Tucson Quietly Making A Name For Itself

Tucson, AZ - Once known as a sleepy town of western lore and a golfer's paradise, Tucson's population growth has

Check Out Aaron DeFeo

Tucson Insider Pages

spiked in recent years and pushed the valley's population well over a million people-prompting a resurgence in the city's nightlife and thriving restaurant scene.

And what a scene it is. At the heart of Tucson's thriving culinary renaissance are the restaurants of downtown: featuring favorites such as family-owned and operated El Charro-one of the top five Mexican restaurants in the country according to USA Today.

The downtown experience includes a myriad of dining choices. Barrio Food & Drink, an upscale eatery just moments from theatre, art and convention events features an inviting atmosphere, an up-tempo bar experience, and a variety of American fare with "regional accents" created by Chef Jeffrey Glomski. A few blocks north of Barrio, Cafe Poca Cosa's Chef Susana Davila is busy serving a unique and never static menu of eclectic Mexican food to her loyal customers. The food at Poca Cosa reflects the cuisine of Central Mexico; i.e. you won't find mounds of deep-fried tortilla variations on her menu, which contains only the freshest ingredients and changes twice daily. Cafe Poca Cosa is highly recommended in a variety of travel websites and magazines as a must-stop location.

An old Tucson favorite, Cushing Street Bar & Grill, provides great food and a comfortable bar experience right across the street from the city's convention center. The adobe buildings that house Cushing Street are listed in the National Historic Register and have been around since the 1860s.

Up-and-comers like Enoteca Pizza and Wine Bar and Casa Vincente, a Spanish restaurant with live flamenco music nightly, also keep the streets of downtown lively on a nightly basis.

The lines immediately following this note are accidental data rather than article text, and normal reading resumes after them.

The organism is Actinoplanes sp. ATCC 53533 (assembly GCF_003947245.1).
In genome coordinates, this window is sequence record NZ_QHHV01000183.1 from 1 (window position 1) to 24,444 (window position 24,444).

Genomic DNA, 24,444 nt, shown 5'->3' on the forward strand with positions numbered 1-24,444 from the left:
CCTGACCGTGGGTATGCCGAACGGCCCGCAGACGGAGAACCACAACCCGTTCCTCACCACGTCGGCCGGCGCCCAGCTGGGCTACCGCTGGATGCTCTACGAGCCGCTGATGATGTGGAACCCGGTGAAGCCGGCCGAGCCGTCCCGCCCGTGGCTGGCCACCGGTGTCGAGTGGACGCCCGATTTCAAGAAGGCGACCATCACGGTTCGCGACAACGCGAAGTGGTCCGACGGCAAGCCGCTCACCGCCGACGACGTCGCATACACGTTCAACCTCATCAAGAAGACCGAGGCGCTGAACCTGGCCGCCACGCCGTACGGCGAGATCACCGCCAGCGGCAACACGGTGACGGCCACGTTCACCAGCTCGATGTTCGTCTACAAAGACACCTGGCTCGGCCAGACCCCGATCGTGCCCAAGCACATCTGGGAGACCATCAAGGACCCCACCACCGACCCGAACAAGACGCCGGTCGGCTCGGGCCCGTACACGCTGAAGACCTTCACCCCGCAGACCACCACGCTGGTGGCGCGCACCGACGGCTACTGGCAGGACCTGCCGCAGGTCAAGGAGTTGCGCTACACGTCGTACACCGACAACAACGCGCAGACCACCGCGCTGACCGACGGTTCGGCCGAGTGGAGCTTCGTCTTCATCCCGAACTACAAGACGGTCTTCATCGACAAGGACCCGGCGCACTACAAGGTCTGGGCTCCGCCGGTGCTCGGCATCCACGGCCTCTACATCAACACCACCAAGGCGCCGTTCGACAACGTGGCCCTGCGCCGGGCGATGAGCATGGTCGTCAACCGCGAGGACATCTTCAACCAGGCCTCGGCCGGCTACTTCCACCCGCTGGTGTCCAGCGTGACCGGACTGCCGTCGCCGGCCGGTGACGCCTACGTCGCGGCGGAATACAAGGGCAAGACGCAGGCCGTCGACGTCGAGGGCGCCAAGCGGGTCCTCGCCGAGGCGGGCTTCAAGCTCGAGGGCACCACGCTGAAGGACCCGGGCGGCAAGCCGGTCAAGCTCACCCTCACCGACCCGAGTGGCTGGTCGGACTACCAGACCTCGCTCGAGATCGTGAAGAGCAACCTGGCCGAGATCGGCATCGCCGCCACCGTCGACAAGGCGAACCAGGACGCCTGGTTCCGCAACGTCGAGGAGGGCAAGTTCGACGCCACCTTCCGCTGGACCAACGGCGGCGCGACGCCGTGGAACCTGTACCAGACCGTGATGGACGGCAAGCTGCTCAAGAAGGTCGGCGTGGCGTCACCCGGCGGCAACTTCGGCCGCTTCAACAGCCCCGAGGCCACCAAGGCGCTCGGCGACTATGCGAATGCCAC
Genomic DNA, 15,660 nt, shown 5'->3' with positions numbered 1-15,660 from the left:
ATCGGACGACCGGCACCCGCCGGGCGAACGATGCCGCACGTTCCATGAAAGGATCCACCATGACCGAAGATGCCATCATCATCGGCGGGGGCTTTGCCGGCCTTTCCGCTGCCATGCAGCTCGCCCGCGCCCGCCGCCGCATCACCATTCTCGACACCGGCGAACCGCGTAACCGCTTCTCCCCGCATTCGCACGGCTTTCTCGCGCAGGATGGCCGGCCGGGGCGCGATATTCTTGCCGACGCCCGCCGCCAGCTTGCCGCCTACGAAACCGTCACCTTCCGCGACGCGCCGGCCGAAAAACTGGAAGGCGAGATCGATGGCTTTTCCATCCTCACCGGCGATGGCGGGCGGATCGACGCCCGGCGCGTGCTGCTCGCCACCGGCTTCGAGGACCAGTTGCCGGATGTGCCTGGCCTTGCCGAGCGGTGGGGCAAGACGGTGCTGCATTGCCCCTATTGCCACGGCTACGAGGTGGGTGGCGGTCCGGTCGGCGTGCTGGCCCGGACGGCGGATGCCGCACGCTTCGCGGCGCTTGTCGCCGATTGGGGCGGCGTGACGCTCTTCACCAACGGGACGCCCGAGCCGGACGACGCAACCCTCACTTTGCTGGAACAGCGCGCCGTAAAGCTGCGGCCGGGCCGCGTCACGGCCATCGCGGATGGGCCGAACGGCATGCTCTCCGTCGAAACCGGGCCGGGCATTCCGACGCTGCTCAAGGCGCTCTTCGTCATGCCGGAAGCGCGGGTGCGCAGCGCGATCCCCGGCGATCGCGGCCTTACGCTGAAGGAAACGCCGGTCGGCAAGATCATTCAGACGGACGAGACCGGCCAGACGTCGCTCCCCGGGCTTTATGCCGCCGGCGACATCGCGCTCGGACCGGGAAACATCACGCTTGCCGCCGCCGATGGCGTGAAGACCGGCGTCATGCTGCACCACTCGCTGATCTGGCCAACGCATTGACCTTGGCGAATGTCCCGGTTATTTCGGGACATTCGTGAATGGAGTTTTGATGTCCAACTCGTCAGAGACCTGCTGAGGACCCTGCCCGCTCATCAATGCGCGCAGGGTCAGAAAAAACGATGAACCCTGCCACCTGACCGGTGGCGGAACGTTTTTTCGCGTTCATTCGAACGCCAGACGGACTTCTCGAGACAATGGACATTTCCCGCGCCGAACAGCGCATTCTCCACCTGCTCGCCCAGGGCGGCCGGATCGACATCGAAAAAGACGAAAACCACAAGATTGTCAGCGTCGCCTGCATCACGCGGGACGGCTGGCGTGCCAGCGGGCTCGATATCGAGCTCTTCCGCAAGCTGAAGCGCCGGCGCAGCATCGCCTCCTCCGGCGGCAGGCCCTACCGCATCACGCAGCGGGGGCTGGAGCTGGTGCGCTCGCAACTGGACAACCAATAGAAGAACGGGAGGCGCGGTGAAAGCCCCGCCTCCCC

But it is inside downtown's crown jewel, The Historic Hotel Congress, where one can find the most intriguing blend of upscale cuisine, exciting nightlife, and interesting characters.

Built in 1919 to house railroad travelers, the Hotel has been a destination for tourists and locals alike for nearly a century, and has pledged to remain the cultural hub of Southern Arizona. The Cup Cafe, the Hotel's award-winning restaurant, features everything from gourmet sandwiches to seafood and pasta dishes, and serves one the best breakfast spreads found anywhere. It is the cafe's rotating dessert display, however, that seems to catch the eye and palate of most visitors. The Cup has a reputation for serving Baker Bill Roberts' dizzying assortment of dessert delicacies-pies, cakes, over sized cookies, and pudding dishes.

The Hotel is also at the center of the city's nightlife. Locatedunderneath the Hotel's forty historic rooms is Club Congress, named one of the best bars in America by Esquire Magazine and Entertainment Weekly, and called "classic" by Playboy Magazine. Also voted best nightclub in Tucson five years running, the legendary live music venue has showcased up-and-comers from all parts of the globe and within every genre of music from Nirvana to Interpol. Open seven nights a week, Club Congress is the destination of choice for many of Tucson's late-night adventurers.